WASHINGTON, D.C. – Following a years-long push by Oregon’s Senator Jeff Merkley and Sen. Richard Burr (R-NC), the U.S. Department of Veterans Affairs (VA) announced today that it will reverse previous policies that had denied veterans’ claims and allow veterans who flew on Agent Orange-contaminated C-123 planes following the Vietnam War to receive related care and benefits from the VA.
Merkley and Burr have led a bipartisan Senate effort to get justice for these veterans, repeatedly urging the VA to recognize these veterans’ ailments as Agent Orange-related and to give them proper care and compensation through the VA system.
Merkley said after today’s announcement, “These veterans who were exposed to Agent Orange during their service on contaminated aircraft were injured serving our country, and we owe them the best care possible. Whether they were active duty or reservists, their sacrifices should be recognized. I’m glad the VA has finally reached the right decision and the affected veterans will receive justice, and I thank Secretary McDonald for getting this done.”
“The effort of these veterans to secure overdue VA care and benefits for harmful exposure to Agent Orange has not been one of the agency’s finest hours,” said Burr. “This frustrating, four year process has laid bare the lengths that the VA will go to disregard science and the facts of the historical record. I am pleased Secretary McDonald has chosen to finally do the right thing for these ailing veterans, but it shouldn’t have been this hard or taken so long.”
Several years ago, this issue was brought to both senators’ attention by retired Air Force Major Wes Carter, formerly a resident of Asheville, NC and later a resident of McMinnville, OR, who was among the affected veterans. Carter had taken the lead in investigating on behalf of his fellow veterans and organizing efforts to get them the care and benefits they needed.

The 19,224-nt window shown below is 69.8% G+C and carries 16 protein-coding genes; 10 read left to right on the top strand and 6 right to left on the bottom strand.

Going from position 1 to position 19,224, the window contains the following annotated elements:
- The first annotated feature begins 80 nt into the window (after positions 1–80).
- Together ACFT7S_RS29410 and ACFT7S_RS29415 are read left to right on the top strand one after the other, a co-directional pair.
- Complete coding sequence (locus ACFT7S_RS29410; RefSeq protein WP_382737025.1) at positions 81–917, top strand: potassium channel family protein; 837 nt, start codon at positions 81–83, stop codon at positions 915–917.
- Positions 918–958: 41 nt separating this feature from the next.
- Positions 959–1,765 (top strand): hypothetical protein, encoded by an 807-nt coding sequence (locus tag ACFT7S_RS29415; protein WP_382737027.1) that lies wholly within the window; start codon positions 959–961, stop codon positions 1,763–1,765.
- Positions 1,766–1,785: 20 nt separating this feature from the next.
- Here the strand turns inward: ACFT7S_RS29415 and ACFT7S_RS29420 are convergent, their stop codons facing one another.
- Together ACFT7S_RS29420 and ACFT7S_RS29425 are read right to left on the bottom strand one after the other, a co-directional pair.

In 2011, Merkley and Burr began pressing the VA to take action to help C-123 veterans suffering from the aftereffects of Agent Orange exposure. Then, in January of this year, the Institute of Medicine released a study affirming veterans’ claims that they had indeed been exposed to dangerous levels of dioxins on improperly decontaminated aircraft that had carried Agent Orange during the Vietnam War – directly refuting the VA’s past claims that there was insufficient scientific evidence linking exposure to dried Agent Orange to health effects decades later. Merkley and Burr again pressed the VA for action.
In April, they led a bipartisan group of Senators urging the VA to act quickly and to ensure that Air Force reservists, who constitute a majority of those who served on the aircraft, are equally eligible for care and benefits.
After today’s decision by the VA, affected C-123 veterans will be immediately eligible to receive the care and benefits they need for Agent Orange exposure.